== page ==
A Saudi Arabian court has denied a woman custody of her child because she was deemed 'too Western'.
American Bethany Vierra, 32, moved to the ultra-conservative Muslim country to take up a teaching role at a university in 2011. She married a Saudi man and the couple had a daughter named Zeina.
Vierra recently divorced her husband and sought custody of Zeina, now four years old. She claimed her unnamed former husband was abusive, and submitted video evidence to the court that showed him smoking hashish and verbally abusing her in front of their daughter.
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But in July a Saudi judge denied Vierra custody, instead awarding custody of Zeina to her paternal grandmother - who lives with Vierra's ex-husband.
Divorce under Sharia law dictates that mothers retain custody of their sons until the age of nine and daughters until the age of seven, but fathers remain their legal guardians. In 2018 the Saudi government announced new laws that meant mothers retain parental custody without having to file a lawsuit, unless the father also wants custody.
Of greatest priority to Saudi courts is making sure children are raised in the Islamic faith. Vierra's ex-husband argued she was an unfit mother because of her Western lifestyle, submitting photos to the court of her wearing a bikini and with her hair uncovered. He also mentioned 'un-Islamic' social media posts, the yoga studio she runs and the fact she once attended the Burning Man festival as evidence she didn't deserve custody.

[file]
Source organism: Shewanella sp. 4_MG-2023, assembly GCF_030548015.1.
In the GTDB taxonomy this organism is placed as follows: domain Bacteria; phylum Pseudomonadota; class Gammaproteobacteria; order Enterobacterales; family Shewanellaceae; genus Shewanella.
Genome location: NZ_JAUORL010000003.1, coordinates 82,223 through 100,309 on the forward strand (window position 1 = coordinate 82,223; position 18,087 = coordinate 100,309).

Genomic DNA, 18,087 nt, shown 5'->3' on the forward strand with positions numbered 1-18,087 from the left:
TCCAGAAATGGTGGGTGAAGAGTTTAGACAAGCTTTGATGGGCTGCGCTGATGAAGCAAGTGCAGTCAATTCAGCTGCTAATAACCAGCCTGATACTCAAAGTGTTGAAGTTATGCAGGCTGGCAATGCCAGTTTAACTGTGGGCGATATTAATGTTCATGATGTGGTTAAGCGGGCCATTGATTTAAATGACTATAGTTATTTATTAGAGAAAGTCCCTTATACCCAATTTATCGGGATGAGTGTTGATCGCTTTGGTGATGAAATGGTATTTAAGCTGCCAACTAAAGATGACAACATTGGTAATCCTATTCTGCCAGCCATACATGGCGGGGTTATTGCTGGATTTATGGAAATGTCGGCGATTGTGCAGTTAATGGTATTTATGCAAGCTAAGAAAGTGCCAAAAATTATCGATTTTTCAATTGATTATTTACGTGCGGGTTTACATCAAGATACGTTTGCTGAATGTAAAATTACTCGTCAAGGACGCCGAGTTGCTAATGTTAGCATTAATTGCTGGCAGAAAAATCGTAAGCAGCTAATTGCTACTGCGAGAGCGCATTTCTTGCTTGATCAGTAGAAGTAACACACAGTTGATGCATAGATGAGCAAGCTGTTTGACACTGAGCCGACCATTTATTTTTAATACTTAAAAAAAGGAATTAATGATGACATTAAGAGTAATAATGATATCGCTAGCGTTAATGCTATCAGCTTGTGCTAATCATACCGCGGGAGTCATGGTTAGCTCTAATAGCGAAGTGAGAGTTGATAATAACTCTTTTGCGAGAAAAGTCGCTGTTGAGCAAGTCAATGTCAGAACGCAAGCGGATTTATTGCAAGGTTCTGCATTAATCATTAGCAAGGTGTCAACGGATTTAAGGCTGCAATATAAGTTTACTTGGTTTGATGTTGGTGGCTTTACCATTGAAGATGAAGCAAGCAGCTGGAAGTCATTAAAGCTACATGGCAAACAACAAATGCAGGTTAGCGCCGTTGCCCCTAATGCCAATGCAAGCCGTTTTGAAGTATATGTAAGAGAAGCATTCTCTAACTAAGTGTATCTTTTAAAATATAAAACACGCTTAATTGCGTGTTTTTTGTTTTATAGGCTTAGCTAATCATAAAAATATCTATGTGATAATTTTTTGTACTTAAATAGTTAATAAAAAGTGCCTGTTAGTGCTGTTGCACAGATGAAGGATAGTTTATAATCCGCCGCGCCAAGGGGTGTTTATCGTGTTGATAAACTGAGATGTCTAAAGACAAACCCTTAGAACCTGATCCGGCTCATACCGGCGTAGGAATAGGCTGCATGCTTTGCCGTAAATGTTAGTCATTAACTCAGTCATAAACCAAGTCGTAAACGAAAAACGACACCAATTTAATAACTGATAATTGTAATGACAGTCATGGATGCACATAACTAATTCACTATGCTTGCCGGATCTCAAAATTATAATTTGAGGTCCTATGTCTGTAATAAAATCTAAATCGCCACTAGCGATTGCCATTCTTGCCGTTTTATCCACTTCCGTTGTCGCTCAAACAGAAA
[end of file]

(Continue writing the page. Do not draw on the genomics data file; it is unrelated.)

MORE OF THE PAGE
The Saudi court system, in accordance with Sharia law, treats a woman's testimony as worth half that of a man's. Vierra told the New York Times her own testimony had been dismissed by the court because she had no male witnesses to back her up.
"They wouldn't in some cases even look at the evidence that I had. It was just completely disregarded because [her ex-husband] 'swore to God'. It's all been infuriating."
In his ruling, Judge Abdul-Ellah ibn Mohammed al-Tuwaijri explicitly cited Vierra's Western lifestyle as one of the reasons he denied her custody.
"The mother is new to Islam, is a foreigner in this country, and continues to definitively embrace the customs and traditions of her upbringing," he wrote.
"We must avoid exposing [Zeina] to these customs and traditions, especially at this early age."
It's not yet known if Vierra will appeal the decision, but her mother Myron Vierra told CNN she "won't give up" on getting Zeina back.
"We also realise that she may lose her life doing this, or we may never see her again."